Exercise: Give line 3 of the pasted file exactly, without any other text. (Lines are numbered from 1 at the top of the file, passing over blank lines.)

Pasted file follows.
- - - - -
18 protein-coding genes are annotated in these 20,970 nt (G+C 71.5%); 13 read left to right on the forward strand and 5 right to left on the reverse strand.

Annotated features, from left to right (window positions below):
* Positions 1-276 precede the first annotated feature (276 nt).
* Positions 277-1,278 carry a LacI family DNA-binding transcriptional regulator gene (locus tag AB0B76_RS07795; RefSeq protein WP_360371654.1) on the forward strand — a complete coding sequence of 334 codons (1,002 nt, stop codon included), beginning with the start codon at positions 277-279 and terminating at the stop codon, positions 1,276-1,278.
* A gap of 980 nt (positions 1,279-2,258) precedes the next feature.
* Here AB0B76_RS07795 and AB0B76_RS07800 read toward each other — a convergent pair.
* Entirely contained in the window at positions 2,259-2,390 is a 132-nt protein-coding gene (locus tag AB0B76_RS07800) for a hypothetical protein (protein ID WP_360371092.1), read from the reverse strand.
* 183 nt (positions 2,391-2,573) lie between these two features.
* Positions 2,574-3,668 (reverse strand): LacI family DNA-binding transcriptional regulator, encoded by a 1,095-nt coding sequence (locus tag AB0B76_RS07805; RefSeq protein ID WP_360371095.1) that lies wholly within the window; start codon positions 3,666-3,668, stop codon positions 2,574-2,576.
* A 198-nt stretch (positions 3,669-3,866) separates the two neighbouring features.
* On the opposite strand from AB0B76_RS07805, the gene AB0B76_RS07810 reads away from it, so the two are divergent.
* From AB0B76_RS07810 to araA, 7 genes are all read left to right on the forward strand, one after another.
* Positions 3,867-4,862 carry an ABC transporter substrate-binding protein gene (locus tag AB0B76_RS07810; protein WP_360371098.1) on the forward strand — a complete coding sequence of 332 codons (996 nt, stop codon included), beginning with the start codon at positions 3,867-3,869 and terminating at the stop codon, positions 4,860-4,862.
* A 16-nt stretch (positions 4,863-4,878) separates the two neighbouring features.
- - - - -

* Positions 1-276 precede the first annotated feature (276 nt).